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Windows 10 - First Impressions

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    Software Engineer

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As someone who has also developed a lot of skills in knowing what they're looking at, I see no evidence that Microsoft has become capable of delivering Windows Updates of a quality level worthy of "primary utility" status.  In fact, given their willingness to use Windows Update as a tool for shill delivery, lacking documentation, and the greater incidence of recent reports of broken systems, I'd have to judge that they're heading in just the opposite direction.


Note that the Business Ring is published to delay updates for some time (months?) so that the [worthless] public will have the opportunity to find and report the alpha and beta level bugs, thereby preventing [slightly less worthless] business customers from having to deal with them directly.  If that's not an admission that they're planning to deliver botched updates I don't know what is.


But our opinions differ on whether the general public of consumers will suddenly wake up from their media-induced stupor and begin to demand better quality when it stops working.  For those who can actually sense it's not working, I suspect they'll just drop their poorly-functioning or non-functional devices and go buy other ones.  I don't know of anyone who has anything bad to say about their cell phones, yet I don't believe I've ever had or overheard a cell phone conversation in which "I didn't catch that" or "you're breaking up" or "what? huh?" didn't happen.  It's not fashionable to complain about things not working.  You're labeled a hater if you do that.





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    The Finder

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Well, but actually it is as well not fashionable to have non working apparata, so while it is entirely possible that the masses of people will just replace the devices, I believe they will then buy *something else*, and this in the end will produce an even worse level of failure.


The whole point that I completely fail understanding  :w00t:  is what actual advantage do the good MS guys expect from the "continuous updated" model when compared to the "classical" Patch Tuesday :unsure:.


As a side note, and probably not particularly relevant in terms of "large numbers" the (BTW IMHO stupid) new approach about BYOD:


may make the division between "business" and "the rest" more thin than expected.





    FORMAT B: /V /S

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Thing is, no one will blame Mother Microsoft, because they have a huge budget for spin and hype.


Glitz sells.  Features are secondary.  "To work" may be an option.  Or not.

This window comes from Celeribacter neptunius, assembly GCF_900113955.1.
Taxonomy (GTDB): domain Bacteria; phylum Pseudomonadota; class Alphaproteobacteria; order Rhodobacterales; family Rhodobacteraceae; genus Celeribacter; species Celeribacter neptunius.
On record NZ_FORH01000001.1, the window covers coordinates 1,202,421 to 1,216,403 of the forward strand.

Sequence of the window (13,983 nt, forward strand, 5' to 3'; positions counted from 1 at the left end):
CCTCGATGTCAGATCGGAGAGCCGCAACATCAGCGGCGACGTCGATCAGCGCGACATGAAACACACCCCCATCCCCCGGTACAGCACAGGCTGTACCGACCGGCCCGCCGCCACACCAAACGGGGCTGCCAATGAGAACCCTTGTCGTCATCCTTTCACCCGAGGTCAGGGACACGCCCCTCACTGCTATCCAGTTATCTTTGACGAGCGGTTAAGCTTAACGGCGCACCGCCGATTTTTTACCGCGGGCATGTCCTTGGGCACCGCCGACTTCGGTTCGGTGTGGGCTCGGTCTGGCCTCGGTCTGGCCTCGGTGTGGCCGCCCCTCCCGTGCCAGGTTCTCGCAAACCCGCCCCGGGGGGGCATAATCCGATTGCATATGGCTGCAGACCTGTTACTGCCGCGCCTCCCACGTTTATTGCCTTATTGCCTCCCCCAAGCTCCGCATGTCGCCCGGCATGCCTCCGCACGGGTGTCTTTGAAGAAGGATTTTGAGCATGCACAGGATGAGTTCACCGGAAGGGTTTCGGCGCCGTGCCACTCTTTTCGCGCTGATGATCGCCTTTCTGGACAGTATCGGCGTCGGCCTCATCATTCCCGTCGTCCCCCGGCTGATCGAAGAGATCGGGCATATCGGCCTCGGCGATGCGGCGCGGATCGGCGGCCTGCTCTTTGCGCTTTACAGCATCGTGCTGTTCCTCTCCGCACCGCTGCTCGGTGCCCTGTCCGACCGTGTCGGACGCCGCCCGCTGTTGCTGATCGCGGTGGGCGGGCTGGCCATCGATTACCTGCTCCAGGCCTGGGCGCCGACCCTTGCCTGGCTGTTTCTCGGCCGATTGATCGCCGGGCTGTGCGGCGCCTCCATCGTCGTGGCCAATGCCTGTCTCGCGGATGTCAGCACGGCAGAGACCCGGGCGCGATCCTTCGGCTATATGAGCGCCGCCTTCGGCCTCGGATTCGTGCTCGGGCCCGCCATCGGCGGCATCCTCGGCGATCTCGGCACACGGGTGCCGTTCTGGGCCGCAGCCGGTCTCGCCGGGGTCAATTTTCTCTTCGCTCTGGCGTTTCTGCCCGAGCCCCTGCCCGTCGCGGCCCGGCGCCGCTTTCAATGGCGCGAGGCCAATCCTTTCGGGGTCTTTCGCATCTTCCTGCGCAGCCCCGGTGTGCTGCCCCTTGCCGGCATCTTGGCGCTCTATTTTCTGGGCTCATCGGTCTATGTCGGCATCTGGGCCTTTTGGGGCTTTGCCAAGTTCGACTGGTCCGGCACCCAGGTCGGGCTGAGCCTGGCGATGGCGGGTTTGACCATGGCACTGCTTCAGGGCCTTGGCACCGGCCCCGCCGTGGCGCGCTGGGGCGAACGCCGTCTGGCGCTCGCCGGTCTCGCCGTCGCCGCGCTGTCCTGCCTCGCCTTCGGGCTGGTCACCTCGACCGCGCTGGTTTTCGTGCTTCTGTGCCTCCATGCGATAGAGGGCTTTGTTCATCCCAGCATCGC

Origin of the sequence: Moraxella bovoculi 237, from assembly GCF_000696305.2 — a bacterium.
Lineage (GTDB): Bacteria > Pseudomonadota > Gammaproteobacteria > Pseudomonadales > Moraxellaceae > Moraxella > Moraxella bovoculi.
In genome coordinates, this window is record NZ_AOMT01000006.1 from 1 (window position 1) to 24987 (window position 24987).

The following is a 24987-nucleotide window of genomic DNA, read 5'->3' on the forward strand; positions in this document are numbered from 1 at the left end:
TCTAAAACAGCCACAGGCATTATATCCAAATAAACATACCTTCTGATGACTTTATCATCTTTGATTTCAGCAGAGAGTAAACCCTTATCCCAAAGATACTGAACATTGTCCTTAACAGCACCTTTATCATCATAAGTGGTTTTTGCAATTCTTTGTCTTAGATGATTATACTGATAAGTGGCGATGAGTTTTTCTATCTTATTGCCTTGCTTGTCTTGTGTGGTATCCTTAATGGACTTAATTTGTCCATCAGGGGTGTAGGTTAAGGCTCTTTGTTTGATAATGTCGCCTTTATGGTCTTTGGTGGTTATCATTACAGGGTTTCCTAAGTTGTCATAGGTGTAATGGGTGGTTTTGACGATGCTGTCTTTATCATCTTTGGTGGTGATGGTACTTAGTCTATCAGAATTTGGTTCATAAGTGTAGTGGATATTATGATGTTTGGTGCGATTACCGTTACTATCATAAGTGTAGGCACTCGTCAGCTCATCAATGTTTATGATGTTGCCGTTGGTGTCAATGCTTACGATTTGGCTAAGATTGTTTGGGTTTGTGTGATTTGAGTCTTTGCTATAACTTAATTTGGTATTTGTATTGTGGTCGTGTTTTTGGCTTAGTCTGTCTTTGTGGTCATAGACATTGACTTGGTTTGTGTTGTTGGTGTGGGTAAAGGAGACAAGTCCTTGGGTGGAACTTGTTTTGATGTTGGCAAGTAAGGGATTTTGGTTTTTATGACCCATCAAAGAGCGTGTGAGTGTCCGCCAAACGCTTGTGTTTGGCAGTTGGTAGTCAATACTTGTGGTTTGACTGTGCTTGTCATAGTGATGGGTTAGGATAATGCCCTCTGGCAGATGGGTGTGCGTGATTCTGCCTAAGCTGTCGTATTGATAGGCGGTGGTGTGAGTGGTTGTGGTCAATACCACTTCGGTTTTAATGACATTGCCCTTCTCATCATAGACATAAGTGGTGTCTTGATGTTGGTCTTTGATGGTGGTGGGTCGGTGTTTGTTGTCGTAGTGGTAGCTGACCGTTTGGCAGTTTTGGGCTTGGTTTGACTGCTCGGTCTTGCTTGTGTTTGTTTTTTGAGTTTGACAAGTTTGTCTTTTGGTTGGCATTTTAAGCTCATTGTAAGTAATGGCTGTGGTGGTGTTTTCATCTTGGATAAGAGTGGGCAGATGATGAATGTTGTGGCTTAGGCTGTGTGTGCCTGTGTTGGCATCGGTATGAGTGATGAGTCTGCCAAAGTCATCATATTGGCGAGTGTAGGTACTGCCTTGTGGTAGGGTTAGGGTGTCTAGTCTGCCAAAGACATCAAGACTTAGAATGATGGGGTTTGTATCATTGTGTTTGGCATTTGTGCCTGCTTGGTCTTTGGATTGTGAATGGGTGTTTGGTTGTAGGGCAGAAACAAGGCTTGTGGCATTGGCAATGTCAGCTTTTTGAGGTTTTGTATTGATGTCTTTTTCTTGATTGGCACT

Consider all this Spartan BS.  What, exactly, does a "new browser" buy anyone?  They've turned a reduced-feature browser that (as far as I can tell) works much WORSE than Internet Explorer, into a "feature" that they have people salivating about.


There's really no way to educate consumers in this age of glitz and fashion.  We can talk all we want about it here, and we can see exactly what's happening, but unlike in fairy tales no one wants to hear the little boy exclaiming the Emperor has no clothes.




One thing that gives hope in this regard is the perception the public developed about Windows 8, despite the marketing budget and despite all the best efforts by Microsoft and its astroturf shills (as detailed in the Windows 8 Deeper Impressions thread) to create buzz around Win8. We are disappointed of course that Microsoft's response was to double down on turning Windows into a mobile OS, but they did sense the need to respond somehow -- and if they bash their heads against the wall once again, PC sales will start dropping even more dramatically than they have (no XP EOL to rescue them), at which point you can be sure that stockholders will take notice and their OEM partners will raise a ruckus.


As for Spartan/Edge, today I discovered something interesting and something annoying about the Print feature. When you go to print a Web page and access the print settings within Spartan, if you select "more settings" you get a loooong list of drop-down sizes under "Paper and quality." That's nice.


What is not so nice is that this list expands and shrinks horizontally as you scroll around. If you're using the scroll arrows to move up and down the list, the pointer comes off the scroll arrow (or, more accurately, the arrow comes off where the pointer is) and eventually the scrolling stops and you have to move the pointer back over the arrow. The fact that the arrows disappear after a brief period of inactivity increases the frustration factor.


Here are some screenshots to show what I mean by the drop-down list's widening and narrowing:











Incidentally, maybe @jaclaz can fill us in on what that "Envelope Italian" size might be.  ;)



Edited by JorgeA, Today, 01:45 PM.

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